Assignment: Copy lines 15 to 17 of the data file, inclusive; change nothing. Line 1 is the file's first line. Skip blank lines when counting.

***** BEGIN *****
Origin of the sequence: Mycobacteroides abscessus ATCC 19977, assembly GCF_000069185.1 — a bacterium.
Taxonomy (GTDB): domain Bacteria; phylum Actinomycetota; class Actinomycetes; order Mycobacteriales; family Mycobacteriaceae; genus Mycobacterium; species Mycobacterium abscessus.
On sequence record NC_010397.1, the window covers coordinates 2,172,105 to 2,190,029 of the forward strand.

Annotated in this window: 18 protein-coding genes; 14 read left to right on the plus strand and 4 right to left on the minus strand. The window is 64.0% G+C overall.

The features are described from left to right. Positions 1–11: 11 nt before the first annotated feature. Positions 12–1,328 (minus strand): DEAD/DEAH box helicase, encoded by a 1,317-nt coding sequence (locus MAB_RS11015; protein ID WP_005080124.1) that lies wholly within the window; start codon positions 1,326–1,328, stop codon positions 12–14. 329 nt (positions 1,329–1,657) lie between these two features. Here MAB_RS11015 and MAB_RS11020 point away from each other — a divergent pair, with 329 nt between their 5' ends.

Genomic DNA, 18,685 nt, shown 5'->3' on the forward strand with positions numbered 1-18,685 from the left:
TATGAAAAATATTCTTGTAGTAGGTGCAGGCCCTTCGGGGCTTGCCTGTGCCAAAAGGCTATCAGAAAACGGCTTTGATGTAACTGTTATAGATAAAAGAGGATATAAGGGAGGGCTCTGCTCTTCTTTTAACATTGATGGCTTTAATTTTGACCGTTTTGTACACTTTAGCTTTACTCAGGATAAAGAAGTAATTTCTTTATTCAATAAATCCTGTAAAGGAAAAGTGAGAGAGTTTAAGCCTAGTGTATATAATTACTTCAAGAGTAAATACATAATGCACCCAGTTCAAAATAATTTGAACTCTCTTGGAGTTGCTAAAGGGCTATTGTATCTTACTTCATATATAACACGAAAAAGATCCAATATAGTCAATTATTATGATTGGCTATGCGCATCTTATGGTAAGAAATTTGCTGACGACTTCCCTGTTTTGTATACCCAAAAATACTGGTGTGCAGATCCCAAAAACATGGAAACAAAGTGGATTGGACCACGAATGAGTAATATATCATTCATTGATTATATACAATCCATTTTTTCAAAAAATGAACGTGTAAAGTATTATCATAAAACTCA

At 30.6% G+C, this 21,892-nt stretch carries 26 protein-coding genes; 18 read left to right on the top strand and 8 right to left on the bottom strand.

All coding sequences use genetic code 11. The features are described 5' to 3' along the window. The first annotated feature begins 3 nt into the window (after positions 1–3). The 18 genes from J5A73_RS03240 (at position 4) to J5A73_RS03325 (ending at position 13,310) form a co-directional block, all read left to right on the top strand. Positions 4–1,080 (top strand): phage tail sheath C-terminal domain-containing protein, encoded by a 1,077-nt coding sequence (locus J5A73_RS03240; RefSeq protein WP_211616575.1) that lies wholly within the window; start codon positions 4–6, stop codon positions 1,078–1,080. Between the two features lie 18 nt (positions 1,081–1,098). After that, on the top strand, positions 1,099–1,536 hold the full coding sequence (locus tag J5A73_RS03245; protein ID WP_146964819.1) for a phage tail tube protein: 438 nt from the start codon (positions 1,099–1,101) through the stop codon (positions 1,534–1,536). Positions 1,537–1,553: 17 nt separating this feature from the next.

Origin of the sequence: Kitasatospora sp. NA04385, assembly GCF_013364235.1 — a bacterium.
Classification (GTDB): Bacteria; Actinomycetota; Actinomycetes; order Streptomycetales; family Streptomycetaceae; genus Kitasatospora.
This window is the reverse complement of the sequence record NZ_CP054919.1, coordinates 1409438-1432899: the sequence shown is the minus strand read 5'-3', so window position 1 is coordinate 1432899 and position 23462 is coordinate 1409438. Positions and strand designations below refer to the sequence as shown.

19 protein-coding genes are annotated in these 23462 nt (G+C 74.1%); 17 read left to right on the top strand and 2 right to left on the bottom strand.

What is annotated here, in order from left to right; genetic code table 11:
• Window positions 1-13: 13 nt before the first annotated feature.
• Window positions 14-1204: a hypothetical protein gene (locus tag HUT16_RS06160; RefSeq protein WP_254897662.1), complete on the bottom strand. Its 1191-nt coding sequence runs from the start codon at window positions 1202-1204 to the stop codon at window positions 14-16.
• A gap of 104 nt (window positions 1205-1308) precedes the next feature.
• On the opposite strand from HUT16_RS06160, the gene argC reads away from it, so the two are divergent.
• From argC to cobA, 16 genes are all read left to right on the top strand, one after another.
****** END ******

• Window positions 1-13: 13 nt before the first annotated feature.
• Window positions 14-1204: a hypothetical protein gene (locus tag HUT16_RS06160; RefSeq protein WP_254897662.1), complete on the bottom strand. Its 1191-nt coding sequence runs from the start codon at window positions 1202-1204 to the stop codon at window positions 14-16.
• A gap of 104 nt (window positions 1205-1308) precedes the next feature.